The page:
Unity3d, C#, Perforce, Git, MongoDB
I currently work at MULE Games on our project Mission Hydrosci. Mission HydroSci is an educational game funded through the U.S. Department of Education’s I3 and IES programs. The goal of the project is to teach middle school students both water science and scientific argumentation. In my day to day, I create various mechanics, tools, and gameplay elements for the game using C#.
Notable Features Implemented
I designed and created the logging system which keeps a running tab on the player’s location data, success on puzzles, quest-line progress, and so on. We convert various events in the game into JSON which gets sent up to our MongoDB database. I work closely with the analytics team to identify how to implement research goals, such as identifying types of player’s and their correlated success in game. As part of this process we identified that there was certain kinds of information that was necessary for understanding the logs, which was inconvenient to deal with on a player-by-player level, such as in game dialogue, locations of certain points of interest, etc. I created a tool which runs through the various pieces of info for a particular build and compile a reference data log, containing all the information they need.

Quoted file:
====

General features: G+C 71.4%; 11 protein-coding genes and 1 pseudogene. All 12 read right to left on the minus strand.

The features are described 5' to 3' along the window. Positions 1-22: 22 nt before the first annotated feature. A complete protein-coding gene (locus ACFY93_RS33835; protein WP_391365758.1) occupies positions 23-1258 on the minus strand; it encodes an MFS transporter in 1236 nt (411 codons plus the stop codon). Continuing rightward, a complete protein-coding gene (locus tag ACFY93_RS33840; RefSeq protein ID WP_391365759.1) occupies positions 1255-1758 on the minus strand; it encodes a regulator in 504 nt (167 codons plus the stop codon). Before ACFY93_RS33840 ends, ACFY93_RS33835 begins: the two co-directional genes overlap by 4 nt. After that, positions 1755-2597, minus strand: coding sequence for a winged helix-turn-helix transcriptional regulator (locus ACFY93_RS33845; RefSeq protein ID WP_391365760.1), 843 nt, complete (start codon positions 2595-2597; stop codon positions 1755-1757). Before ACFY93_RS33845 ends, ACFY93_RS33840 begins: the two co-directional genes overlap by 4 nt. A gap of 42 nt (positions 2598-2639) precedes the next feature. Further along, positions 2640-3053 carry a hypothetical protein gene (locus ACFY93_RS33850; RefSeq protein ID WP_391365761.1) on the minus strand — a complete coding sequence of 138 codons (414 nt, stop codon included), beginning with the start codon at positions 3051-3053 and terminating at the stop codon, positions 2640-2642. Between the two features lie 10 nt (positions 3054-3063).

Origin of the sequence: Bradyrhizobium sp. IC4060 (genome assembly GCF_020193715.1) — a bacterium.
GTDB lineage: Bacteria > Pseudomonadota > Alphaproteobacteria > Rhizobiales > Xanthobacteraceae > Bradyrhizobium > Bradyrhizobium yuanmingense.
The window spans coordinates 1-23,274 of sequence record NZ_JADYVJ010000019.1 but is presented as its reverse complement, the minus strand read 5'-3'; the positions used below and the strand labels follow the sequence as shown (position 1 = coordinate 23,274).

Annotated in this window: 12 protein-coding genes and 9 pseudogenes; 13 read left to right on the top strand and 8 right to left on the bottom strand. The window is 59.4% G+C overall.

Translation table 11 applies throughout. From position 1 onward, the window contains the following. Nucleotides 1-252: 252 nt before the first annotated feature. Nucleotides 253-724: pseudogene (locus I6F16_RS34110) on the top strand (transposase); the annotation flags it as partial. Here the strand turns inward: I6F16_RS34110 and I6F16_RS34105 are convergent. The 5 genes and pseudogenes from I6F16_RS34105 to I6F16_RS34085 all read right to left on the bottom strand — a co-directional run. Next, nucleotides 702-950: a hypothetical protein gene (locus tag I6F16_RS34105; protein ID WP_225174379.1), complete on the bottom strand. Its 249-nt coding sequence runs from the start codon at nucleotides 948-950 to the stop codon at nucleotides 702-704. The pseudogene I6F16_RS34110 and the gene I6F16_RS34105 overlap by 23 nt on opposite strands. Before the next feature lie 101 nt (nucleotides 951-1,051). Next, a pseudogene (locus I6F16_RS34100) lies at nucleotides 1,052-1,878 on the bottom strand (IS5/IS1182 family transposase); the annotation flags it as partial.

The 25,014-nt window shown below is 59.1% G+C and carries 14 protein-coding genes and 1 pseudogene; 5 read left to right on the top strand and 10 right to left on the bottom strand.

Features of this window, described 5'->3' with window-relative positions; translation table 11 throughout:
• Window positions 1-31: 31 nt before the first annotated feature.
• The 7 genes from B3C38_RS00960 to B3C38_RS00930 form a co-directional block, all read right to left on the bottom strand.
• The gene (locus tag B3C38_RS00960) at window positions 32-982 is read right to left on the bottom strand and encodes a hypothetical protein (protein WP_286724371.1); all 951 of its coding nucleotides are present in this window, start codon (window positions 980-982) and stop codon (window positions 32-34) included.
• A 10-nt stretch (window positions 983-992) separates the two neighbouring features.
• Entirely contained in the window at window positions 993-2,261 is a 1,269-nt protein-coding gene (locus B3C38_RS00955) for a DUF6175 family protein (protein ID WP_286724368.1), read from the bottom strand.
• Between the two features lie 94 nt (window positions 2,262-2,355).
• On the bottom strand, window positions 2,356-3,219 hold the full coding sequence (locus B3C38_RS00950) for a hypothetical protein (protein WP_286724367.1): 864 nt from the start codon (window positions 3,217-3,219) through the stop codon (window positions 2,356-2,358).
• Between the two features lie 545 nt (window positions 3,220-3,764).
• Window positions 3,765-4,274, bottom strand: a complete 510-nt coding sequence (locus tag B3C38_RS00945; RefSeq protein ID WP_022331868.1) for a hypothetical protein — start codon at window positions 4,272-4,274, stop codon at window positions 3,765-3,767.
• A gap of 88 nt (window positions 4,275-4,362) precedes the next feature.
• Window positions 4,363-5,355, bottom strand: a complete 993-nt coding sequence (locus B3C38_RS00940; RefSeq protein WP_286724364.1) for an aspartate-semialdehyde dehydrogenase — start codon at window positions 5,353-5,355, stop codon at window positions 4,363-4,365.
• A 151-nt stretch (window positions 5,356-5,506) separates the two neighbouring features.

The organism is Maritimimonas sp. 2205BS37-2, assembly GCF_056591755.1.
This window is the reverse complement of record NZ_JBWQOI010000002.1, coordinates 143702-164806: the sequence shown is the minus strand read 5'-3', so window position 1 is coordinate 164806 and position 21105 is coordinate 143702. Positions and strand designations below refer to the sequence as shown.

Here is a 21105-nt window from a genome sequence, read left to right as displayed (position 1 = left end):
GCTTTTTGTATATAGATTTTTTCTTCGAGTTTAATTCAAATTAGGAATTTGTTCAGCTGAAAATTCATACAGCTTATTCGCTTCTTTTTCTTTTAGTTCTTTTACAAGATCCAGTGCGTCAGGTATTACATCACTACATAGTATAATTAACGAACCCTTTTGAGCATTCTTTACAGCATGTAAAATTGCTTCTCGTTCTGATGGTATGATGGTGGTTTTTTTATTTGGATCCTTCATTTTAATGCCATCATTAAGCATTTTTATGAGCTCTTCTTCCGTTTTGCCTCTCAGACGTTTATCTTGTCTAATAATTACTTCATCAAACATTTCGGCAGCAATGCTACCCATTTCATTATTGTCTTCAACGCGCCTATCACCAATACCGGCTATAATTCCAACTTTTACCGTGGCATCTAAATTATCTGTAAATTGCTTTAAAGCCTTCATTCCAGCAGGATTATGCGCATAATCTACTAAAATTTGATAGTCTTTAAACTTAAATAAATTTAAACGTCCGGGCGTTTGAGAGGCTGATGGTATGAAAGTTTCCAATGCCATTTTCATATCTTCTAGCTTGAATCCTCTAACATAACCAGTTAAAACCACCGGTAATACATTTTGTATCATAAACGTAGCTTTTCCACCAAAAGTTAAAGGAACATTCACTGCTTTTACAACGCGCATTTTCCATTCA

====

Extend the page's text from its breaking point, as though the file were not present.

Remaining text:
As a replacement for a very inefficient, 3rd-party, buoyancy system I created a much more performant one. To simulate buoyancy I use a spring joint attached to our puzzle cube and a small sphere. The sphere has a low-friction, physics material on it so that it slips around the surface of the water. If for some reason the sphere gets caught on some underwater geometry or underneath the top surface of the water, we automatically move up our buoyancy sphere and the player is none the wiser.
I also added the ability for different bodies of water in the game to have flow which pushes the cube along as if by a current. Using these mechanics I worked with the design team to create various puzzle sections of the game teaching the player about, humidity, the water cycle, and infiltration.